Each sound can contain up to 4 oscillators each using sine, square or saw waves , or up to 3 oscillators and one low-pass filter or combinations of oscillators and filters not exceeding 4. By adjusting these values you can build up a sound, or use one of six preset drum templates as a starting block. When you've entered all the parameters which can be 40 or more press the Enter button and sit back a wait for it to be processed into a sample.

To be honest I found Stomper a disappointment. Having previously seen the Stomper web site I suppose I was expecting more than the ASRX Pro can realistically offer in terms of processing power and visual feedback as part of the problem lies in the fact that Stomper is based on a Windows PC program using a graphical interface, and usually running under the wing of a Pentium processor.

Maybe I'm missing the point somewhere, but blindly inputting numbers as none of this can be done in real time and watching a progress bar for minutes waiting to hear often unpredictable results removes any spontaneity from the process and is about as uncreative as it gets.

If Ensoniq could make programming Stomper more visual AND speed up the rendering process it would be a useful addition to the ASRX Pro, but in the meantime my advice is to buy a decent sample CD of analogue sounds and use the ASR-X Pros superior and faster sampling capabilities to achieve quicker and more predictable results. Sorry Ensoniq but that's the way I feel about it.

One of the most frustrating aspects of using the original ASRX was the pitifully small display and the situation hasn't been improved by including even more editing options to navigate in the Pro version. I imagine this is why Ensoniq have included 10 new function buttons, but a more detailed display would have been far more useful for an instrument of this complexity.

Familiarity is everything and once you've sussed your way around its inner workings you'll be the envy of PC users everywhere because while they're struggling to record and sample using buggy convoluted software, you'll be sampling, resampling, composing and laying down tracks in the blink of an eye.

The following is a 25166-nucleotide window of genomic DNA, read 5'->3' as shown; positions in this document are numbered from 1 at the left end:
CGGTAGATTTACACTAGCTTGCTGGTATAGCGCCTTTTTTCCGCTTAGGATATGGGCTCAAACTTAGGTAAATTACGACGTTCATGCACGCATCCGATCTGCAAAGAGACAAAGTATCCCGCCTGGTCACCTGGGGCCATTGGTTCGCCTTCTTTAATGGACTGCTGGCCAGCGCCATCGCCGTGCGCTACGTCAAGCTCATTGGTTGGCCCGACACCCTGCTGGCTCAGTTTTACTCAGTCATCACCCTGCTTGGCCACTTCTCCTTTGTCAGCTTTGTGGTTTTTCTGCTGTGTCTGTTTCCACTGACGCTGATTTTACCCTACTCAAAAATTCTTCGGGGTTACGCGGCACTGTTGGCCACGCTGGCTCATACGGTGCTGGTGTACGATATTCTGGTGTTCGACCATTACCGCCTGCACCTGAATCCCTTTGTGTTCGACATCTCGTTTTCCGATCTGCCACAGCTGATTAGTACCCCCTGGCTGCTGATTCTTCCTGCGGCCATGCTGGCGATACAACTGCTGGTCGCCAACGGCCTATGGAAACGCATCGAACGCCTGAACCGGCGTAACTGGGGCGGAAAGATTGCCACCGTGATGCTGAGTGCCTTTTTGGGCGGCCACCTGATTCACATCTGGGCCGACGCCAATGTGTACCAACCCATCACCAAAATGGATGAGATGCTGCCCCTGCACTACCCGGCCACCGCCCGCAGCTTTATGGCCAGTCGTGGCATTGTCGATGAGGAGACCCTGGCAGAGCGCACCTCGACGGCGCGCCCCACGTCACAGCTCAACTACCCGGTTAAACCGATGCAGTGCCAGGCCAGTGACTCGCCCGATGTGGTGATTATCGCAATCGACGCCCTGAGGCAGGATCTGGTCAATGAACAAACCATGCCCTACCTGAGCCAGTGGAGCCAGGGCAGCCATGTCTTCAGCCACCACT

OK, it's probably not the best choice for beginners, dabblers or existing ASRX users but if you can live with some of its flaws and idiosyncrasies I can recommended the ASRX Pro to anyone serious about making music in the studio or on stage.

PROS: Top notch audio quality. SCSI 2 interface included as standard. Essentials buttons speed up patch access. Increased RAM capability. Even more editing and sound shaping options. MIDI control of almost every editable parameter.

Nice colour. Still only 2Mb RAM as standard. Stomper may disappoint. Inadequate display for such a well specified instrument. Can't read Akai S samples. Rear mounted audio input level. No load while play.

The new additions and improvements are very welcome and definitely improve its versatility and operation. Think carefully before you decide which one to go for, but either way I doubt you'll be disappointed. A Pro upgrade for pro musicians. However, a new upgrade O. Other than a small handling charge the upgrade is free and details of how to obtain it are available on the Ensoniq web site or from your local Ensoniq dealer.

Sample RAM expandable to 66Mb. Built-in 'Stomper' synthesis program. Improved hard disk compatibility.

ESP2 bit Multi-Effects. Two types: Insert and Global 40 algorithms. Stereo audio in Mic or Line and out plus headphones. Dual foot switch socket. Includes: waves, sounds and kits.

Featuring: Steinway D Grand and electric pianos. Solo Albums on iTunes. Solo Albums on Spotify. My YouTube Channel. Vimeo Solo videos. Soundcloud Free tracks.

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It's got professional sampler specifications, and easy yet professional sample editing features. Process your samples with modern edit functions including copying, truncating, reduce bits, scaling, normalizing and inverting. Sequencing is also easy and hands-on. Microscopic Tempo control and resolution allow for punchy groovy sequences with plenty of feel and note capacity. There are also independent dual multi-mode dynamic digital filters with low-pass, high-pass, variable bandwidth band-pass, resonant low-pass and resonant band-pass. There's a new Stomper program that synthesizes phatt analog drum machine sounds a built-in drum machine - giving the MPC a run for its groove. Memory can be expanded to a whopping 66MB for over 12 minutes mono sampling time.